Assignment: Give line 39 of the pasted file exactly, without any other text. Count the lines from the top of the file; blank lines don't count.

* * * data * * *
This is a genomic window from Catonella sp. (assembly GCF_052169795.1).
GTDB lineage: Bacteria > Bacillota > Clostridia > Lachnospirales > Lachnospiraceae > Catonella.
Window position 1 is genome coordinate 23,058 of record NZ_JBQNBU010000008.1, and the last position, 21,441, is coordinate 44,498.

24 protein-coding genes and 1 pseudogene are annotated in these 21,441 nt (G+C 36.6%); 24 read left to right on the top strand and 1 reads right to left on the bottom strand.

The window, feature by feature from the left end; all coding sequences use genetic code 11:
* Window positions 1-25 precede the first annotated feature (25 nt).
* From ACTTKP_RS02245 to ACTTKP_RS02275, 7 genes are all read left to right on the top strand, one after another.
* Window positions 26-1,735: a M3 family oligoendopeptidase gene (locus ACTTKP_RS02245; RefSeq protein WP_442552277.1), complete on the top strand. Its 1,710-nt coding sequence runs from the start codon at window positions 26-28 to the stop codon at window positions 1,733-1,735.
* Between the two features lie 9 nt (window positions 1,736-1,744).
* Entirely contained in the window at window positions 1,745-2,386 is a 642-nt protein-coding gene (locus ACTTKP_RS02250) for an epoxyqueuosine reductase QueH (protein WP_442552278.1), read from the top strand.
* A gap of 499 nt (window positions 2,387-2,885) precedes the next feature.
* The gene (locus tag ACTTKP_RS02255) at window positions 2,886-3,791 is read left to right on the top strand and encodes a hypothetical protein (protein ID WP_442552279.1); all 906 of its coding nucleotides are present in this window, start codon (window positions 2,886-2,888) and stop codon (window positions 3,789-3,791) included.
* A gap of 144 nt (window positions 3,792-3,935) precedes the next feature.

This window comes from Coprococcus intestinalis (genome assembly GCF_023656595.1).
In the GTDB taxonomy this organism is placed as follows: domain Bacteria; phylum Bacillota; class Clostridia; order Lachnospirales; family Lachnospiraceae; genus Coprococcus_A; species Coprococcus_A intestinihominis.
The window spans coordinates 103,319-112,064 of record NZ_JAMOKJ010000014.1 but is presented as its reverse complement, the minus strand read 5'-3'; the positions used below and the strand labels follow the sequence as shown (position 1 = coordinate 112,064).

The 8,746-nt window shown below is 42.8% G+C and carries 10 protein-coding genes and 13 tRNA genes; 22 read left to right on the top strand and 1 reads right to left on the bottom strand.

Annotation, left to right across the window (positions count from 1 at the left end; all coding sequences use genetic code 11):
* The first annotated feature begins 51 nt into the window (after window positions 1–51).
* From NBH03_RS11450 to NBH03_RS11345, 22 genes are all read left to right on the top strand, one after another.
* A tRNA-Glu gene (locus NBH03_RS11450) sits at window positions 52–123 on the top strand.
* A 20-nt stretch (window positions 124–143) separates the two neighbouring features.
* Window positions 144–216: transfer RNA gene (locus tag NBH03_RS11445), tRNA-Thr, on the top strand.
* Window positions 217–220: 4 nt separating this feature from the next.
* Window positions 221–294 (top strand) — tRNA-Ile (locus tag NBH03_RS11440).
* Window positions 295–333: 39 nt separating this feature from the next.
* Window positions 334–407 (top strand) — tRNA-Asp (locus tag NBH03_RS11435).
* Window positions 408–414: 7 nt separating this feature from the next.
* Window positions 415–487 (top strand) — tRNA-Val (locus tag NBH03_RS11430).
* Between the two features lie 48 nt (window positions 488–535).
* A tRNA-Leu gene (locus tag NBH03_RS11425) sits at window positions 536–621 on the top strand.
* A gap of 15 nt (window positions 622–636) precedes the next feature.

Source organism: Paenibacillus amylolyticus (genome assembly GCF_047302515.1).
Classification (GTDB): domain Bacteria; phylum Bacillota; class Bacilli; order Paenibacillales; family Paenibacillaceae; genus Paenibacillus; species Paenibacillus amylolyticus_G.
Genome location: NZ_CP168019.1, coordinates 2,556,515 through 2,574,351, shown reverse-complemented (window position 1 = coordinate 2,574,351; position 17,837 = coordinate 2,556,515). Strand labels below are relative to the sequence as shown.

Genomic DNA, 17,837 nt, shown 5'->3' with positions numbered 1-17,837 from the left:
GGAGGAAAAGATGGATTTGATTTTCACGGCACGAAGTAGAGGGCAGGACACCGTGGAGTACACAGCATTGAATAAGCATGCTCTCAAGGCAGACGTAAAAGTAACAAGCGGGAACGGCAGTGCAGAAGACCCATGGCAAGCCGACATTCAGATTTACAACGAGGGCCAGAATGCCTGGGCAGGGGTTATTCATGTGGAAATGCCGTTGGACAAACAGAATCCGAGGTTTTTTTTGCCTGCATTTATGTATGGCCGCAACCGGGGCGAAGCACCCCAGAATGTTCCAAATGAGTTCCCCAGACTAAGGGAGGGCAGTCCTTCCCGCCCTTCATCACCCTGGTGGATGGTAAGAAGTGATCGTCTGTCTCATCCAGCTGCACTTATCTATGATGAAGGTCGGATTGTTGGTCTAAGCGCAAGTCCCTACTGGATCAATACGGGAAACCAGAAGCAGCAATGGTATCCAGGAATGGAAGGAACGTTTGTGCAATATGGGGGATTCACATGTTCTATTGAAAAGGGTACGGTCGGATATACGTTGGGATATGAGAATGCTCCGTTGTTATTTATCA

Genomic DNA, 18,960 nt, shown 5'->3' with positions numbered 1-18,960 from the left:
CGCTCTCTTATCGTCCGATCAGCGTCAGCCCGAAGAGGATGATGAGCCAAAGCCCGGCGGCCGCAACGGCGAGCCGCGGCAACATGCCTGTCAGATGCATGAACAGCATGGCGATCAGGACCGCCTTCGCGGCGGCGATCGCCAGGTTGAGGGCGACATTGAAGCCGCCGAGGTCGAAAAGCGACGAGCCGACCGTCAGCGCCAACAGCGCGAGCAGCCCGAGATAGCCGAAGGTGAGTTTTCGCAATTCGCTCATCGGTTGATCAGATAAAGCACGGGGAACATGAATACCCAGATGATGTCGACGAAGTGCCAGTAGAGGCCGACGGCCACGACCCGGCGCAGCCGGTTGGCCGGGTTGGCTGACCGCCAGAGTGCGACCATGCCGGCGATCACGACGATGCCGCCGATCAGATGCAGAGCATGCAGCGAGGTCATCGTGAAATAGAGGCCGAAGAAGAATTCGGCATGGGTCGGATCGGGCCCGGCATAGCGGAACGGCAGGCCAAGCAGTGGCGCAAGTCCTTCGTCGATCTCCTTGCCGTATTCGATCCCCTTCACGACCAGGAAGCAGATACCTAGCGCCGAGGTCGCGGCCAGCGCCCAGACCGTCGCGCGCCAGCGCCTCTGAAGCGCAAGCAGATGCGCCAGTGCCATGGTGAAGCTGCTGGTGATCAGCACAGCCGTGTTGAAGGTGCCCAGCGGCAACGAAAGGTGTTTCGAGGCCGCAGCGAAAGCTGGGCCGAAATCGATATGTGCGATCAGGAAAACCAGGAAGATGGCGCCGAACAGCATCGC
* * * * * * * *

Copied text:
CGCTCTCTTATCGTCCGATCAGCGTCAGCCCGAAGAGGATGATGAGCCAAAGCCCGGCGGCCGCAACGGCGAGCCGCGGCAACATGCCTGTCAGATGCATGAACAGCATGGCGATCAGGACCGCCTTCGCGGCGGCGATCGCCAGGTTGAGGGCGACATTGAAGCCGCCGAGGTCGAAAAGCGACGAGCCGACCGTCAGCGCCAACAGCGCGAGCAGCCCGAGATAGCCGAAGGTGAGTTTTCGCAATTCGCTCATCGGTTGATCAGATAAAGCACGGGGAACATGAATACCCAGATGATGTCGACGAAGTGCCAGTAGAGGCCGACGGCCACGACCCGGCGCAGCCGGTTGGCCGGGTTGGCTGACCGCCAGAGTGCGACCATGCCGGCGATCACGACGATGCCGCCGATCAGATGCAGAGCATGCAGCGAGGTCATCGTGAAATAGAGGCCGAAGAAGAATTCGGCATGGGTCGGATCGGGCCCGGCATAGCGGAACGGCAGGCCAAGCAGTGGCGCAAGTCCTTCGTCGATCTCCTTGCCGTATTCGATCCCCTTCACGACCAGGAAGCAGATACCTAGCGCCGAGGTCGCGGCCAGCGCCCAGACCGTCGCGCGCCAGCGCCTCTGAAGCGCAAGCAGATGCGCCAGTGCCATGGTGAAGCTGCTGGTGATCAGCACAGCCGTGTTGAAGGTGCCCAGCGGCAACGAAAGGTGTTTCGAGGCCGCAGCGAAAGCTGGGCCGAAATCGATATGTGCGATCAGGAAAACCAGGAAGATGGCGCCGAACAGCATCGC